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Global expression studies in baker's yeast reveal target genes for the improvement of industrially-relevant traits: the cases of CAF16 and ORC2

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Author(s): Pérez-Torrado Roberto | Panadero Joaquín | Hernández-López María | Prieto José | Randez-Gil Francisca

Journal: Microbial Cell Factories
ISSN 1475-2859

Volume: 9;
Issue: 1;
Start page: 56;
Date: 2010;
Original page

ABSTRACT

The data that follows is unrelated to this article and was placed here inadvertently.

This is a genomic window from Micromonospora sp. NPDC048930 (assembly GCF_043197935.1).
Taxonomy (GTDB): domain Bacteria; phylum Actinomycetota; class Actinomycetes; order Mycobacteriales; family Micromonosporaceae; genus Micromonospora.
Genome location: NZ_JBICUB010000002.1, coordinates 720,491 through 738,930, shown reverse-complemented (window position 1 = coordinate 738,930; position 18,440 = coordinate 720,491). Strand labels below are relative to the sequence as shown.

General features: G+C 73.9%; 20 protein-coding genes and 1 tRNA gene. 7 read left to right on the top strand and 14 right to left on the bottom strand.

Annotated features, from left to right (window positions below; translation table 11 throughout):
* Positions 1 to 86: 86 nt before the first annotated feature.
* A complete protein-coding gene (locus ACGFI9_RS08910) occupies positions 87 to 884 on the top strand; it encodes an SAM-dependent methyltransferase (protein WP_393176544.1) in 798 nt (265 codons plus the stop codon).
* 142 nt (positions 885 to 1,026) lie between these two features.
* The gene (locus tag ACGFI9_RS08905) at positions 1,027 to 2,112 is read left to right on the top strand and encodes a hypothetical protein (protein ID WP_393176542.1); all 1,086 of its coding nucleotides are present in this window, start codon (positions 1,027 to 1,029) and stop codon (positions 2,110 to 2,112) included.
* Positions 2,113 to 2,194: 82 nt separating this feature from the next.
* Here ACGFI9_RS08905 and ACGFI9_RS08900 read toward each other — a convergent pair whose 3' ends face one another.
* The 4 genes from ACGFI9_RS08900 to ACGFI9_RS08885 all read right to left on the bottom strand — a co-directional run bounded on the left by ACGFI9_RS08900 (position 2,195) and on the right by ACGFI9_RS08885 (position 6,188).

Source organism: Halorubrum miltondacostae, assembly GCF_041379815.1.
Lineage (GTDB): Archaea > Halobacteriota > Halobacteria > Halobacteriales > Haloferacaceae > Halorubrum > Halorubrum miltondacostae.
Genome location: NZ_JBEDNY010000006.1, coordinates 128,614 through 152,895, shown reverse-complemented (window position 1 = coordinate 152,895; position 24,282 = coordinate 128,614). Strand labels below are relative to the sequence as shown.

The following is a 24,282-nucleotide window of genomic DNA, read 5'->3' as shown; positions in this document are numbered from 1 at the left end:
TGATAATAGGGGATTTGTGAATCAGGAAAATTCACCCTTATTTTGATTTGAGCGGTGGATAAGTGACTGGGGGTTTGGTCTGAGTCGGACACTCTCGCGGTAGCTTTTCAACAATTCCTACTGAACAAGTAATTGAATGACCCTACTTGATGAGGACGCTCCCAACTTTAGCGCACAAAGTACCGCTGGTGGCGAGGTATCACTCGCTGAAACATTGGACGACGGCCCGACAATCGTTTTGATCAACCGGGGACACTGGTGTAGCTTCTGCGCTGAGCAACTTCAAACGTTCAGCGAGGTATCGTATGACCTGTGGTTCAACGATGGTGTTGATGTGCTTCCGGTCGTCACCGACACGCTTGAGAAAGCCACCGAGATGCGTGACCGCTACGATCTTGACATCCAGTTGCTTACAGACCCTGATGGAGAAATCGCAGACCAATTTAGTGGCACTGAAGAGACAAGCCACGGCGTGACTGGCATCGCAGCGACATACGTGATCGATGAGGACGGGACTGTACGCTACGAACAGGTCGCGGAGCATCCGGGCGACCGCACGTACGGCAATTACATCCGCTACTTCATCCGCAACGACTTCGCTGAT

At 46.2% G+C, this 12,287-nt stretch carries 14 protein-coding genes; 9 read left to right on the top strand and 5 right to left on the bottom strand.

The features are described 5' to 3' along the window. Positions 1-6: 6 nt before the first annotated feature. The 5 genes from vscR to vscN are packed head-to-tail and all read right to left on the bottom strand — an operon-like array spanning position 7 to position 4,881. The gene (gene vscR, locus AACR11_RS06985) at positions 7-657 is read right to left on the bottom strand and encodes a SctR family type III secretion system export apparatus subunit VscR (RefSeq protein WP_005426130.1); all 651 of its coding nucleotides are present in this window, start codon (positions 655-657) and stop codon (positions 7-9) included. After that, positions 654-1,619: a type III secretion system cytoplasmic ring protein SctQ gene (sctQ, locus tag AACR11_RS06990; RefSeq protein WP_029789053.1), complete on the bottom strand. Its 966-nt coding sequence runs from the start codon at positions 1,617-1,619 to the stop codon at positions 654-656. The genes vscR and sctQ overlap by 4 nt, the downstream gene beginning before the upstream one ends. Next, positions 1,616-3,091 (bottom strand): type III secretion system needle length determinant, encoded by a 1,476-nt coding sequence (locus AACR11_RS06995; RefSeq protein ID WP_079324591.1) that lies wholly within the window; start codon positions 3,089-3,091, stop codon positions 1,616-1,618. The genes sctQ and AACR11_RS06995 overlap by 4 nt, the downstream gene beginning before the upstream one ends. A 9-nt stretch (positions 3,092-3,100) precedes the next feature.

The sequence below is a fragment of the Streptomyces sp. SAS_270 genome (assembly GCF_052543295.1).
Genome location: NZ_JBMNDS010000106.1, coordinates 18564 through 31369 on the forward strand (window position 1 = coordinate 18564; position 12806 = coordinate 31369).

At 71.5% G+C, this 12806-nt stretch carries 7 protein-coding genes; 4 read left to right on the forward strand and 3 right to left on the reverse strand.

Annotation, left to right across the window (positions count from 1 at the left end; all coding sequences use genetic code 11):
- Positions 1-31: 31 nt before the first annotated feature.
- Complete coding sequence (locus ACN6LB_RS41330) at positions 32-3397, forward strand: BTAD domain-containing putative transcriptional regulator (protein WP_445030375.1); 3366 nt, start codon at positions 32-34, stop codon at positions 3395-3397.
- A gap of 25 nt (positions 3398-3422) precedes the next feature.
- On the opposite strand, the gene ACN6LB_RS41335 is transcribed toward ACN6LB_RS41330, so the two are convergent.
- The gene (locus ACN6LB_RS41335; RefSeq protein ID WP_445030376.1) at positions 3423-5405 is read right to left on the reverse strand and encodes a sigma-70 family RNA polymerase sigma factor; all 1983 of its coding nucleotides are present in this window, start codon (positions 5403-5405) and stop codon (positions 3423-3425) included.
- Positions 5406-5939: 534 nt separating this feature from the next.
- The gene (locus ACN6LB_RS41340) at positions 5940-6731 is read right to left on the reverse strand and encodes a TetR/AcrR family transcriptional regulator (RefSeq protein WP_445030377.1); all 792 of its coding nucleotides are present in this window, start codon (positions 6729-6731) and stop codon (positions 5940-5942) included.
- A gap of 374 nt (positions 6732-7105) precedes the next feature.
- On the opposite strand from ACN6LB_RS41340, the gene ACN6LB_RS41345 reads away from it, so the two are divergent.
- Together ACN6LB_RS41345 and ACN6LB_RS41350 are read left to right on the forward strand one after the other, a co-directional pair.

Abstract Background Recent years have seen a huge growth in the market of industrial yeasts with the need for strains affording better performance or to be used in new applications. Stress tolerance of commercial Saccharomyces cerevisiae yeasts is, without doubt, a trait that needs improving. Such trait is, however, complex, and therefore only in-depth knowledge of their biochemical, physiological and genetic principles can help us to define improvement strategies and to identify the key factors for strain selection. Results We have determined the transcriptional response of commercial baker's yeast cells to both high-sucrose and lean dough by using DNA macroarrays and liquid dough (LD) model system. Cells from compressed yeast blocks display a reciprocal transcription program to that commonly reported for laboratory strains exposed to osmotic stress. This discrepancy likely reflects differences in strain background and/or experimental design. Quite remarkably, we also found that the transcriptional response of starved baker's yeast cells was qualitatively similar in the presence or absence of sucrose in the LD. Nevertheless, there was a set of differentially regulated genes, which might be relevant for cells to adapt to high osmolarity. Consistent with this, overexpression of CAF16 or ORC2, two transcriptional factor-encoding genes included in this group, had positive effects on leavening activity of baker's yeast. Moreover, these effects were more pronounced during freezing and frozen storage of high-sucrose LD. Conclusions Engineering of differentially regulated genes opens the possibility to improve the physiological behavior of baker's yeast cells under stress conditions like those encountered in downstream applications.